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You are here: MacNN Forums > News > Tech News > Senator renews FAA skirmish to loosen in-flight gadget rules

Senator renews FAA skirmish to loosen in-flight gadget rules
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Mar 8, 2013, 02:44 PM
 
In a frustrated letter to FAA director Michael Huerta on Thursday, Senator Claire McCaskill (D-MO) expressed concern with Huerta's "lack of direct engagement" on the subject of in-flight use of personal electronic devices. The senator is proposing a bill to greatly increase the usage window of cellphones, tablets, music players, and other electronic devices before, during, and after the flight, including during takeoff and landing.

"Simply put, electronic devices that are currently allowed above 10,000 feet should be allowed for use during all phases of flight. It is preposterous to think that an e-reader in a passenger's hands during takeoff is any more a threat to other passengers or crew members than a hardback book." wrote the senator. McCaskill addressed Huerta regarding the issue in December, noting the hypocrisy of flight crews being allowed to use the devices during flight as "electronic flight bags" that replace the volumes of paper charts and aviation informational bulletins and instructions. Huerta's response in February told the senator that the FAA is in a comment accumulation phase from the aviation and technology industries, and has formed an Aviation Rulemaking Committee that has been instructed to deliver recommendations this summer. The senator was not pleased with the response. Regarding Huerta's actions, she noted in an an interview with Politico that the letter "basically said, 'We're in a process and we're looking at the process.' So the next step in the process is calling the stakeholders in ourselves and beginning to try to pull together the right legislation." "Ultimately, it will be up to the FAA, and you as administrator, to provide leadership, make a decision and compel the needed changes to the current rules. With this in mind, I was disappointed by the lack of commitment to the matter in your response," the senator tersely wrote in her letter yesterday to the FAA chairman. FCC chairman Julius Genachowski met with the senator last week, and they agreed to work together on the issue. McCaskill is drafting a bill to completely dispose of the old rules, but Electronista was unable to get a comment on the contents of the bill.
( Last edited by NewsPoster; Mar 9, 2013 at 12:04 AM. )
     
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Mar 8, 2013, 03:27 PM
 
The problem is that the airlines want to keep their passengers in a passive, obedient, mode because it allows them to stack you into ever smaller spaces, keep you strapped in your seat, and reduce service. All in the name of security. The airlines control the FAA and it is easier for them to set rules and restrictions for everything they can think of rather than try to enhance their customer experience, and by making they FAA regulation, they eliminate any competitive pressure.
The solution is not to write to the administrator, it is to fund the FAA independently of the airlines and stop the airline / lobbyist / FAA carrousel. But that would put the government in service of its citizen rather than its corporate sponsors and lobbyists, and we cannot do that if the citizens don't care and don't want to pay for their government while the corporations are perfectly to buy all the government they can get.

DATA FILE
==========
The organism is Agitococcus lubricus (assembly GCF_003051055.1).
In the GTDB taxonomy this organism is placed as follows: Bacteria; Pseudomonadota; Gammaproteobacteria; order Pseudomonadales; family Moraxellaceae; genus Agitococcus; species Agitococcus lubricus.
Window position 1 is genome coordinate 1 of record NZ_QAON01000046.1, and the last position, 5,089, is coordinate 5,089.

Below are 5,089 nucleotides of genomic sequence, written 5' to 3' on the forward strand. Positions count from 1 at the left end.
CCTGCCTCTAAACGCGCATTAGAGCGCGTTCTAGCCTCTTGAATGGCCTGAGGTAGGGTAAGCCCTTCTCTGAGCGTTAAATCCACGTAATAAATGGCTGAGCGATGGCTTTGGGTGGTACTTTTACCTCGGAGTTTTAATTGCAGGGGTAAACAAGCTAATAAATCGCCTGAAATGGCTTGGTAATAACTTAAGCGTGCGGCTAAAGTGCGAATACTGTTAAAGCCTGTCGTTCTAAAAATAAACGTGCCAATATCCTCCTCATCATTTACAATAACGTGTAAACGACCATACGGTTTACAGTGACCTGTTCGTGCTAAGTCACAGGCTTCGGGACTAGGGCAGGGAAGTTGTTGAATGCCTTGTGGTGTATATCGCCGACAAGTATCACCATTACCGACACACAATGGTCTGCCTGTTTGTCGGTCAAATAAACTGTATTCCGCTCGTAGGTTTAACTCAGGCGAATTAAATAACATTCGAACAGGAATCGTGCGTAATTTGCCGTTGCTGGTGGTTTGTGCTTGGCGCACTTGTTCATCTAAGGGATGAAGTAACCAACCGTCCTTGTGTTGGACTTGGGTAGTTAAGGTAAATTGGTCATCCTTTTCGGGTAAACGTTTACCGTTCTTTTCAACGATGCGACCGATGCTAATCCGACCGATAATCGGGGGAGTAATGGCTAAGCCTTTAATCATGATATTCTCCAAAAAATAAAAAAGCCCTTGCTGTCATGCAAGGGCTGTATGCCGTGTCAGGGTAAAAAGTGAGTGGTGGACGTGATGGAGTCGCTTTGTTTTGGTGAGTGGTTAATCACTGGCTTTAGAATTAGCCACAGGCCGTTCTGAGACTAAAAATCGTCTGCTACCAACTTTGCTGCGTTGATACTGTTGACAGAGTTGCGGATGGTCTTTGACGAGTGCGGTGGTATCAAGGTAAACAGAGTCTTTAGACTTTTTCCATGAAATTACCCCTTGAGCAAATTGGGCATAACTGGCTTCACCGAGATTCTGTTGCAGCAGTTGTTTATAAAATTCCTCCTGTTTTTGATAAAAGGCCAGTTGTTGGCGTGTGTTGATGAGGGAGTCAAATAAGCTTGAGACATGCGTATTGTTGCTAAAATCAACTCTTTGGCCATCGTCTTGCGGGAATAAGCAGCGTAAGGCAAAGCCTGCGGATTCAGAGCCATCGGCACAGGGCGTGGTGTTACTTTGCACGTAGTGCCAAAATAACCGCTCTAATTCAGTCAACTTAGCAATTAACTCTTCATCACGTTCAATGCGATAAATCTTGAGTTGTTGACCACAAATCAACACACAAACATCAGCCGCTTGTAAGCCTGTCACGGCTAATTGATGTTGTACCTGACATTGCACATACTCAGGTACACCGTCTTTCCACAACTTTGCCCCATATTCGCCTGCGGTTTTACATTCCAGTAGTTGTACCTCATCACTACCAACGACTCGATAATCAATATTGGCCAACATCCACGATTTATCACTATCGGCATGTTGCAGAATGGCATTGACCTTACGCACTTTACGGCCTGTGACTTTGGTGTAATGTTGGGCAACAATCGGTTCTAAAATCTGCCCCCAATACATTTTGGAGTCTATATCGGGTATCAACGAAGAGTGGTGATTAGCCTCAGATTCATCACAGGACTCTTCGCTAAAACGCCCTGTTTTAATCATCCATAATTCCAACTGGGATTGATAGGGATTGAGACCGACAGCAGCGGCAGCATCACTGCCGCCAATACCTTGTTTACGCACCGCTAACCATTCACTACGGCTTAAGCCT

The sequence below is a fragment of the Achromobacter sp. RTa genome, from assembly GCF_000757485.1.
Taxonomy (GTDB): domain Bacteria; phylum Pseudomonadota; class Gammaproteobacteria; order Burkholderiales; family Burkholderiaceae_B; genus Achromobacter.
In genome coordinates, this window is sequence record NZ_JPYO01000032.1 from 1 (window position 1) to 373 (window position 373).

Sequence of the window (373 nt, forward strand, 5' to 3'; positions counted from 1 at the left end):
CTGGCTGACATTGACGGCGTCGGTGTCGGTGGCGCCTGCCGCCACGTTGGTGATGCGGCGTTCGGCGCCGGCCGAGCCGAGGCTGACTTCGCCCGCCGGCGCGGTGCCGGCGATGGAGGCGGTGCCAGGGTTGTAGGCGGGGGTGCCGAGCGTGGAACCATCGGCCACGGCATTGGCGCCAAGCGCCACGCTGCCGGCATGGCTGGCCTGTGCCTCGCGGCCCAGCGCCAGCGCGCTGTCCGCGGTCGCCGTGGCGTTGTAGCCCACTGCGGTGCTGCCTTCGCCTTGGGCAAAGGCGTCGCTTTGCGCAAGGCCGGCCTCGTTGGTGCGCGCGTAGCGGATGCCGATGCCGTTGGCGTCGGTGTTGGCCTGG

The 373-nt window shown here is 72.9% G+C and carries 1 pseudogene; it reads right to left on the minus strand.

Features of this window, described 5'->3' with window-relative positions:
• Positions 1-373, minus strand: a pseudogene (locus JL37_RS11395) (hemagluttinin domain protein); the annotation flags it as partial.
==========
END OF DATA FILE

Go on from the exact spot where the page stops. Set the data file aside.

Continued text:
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Mar 8, 2013, 03:29 PM
 
The problem is that the airlines want to keep their passengers in a passive, obedient, mode because it allows them to stack you into ever smaller spaces, keep you strapped in your seat, and reduce service. All in the name of security. The airlines control the FAA and it is easier for them to set rules and restrictions for everything they can think of rather than try to enhance their customer experience, and by making them FAA regulation, they eliminate any competitive pressure.
The solution is not to write to the administrator, it is to fund the FAA independently of the airlines and stop the airline / lobbyist / FAA carrousel. But that would put the government in service of its citizen rather than its corporate sponsors and lobbyists, and we cannot do that if the citizens don't care and don't want to pay for their government while the corporations are perfectly to buy all the government they can get.
     
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Mar 8, 2013, 05:29 PM
 
The FAA enforces regulations that it writes (FAR's). These are essentially non-legislative laws, developed by bureaucrats. She just has to introduce and pass a bill to defund the FAA's enforcement activities until they update the appropriate FAR to allow the use of personal electronic equipment. Mission accomplished.

The reason we all have to be in our seats, with our seatbelts on for takeoff, is because the FAR's say so. The pilot can lose his or her license, if the person in seat 24D isn't wearing his seatbelt for take-off. Yes, there is little common sense to be found here.
     
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Mar 8, 2013, 06:07 PM
 
be, and as much a time saver as it might be, the issue is whether people are capable of acting responsibly in their jobs, in a reasonable time frame.

Request, remind, cajole, THEN threaten, then act. That is the usual path when dealing with incompetence. I think we're in the cajole stage.
     
   
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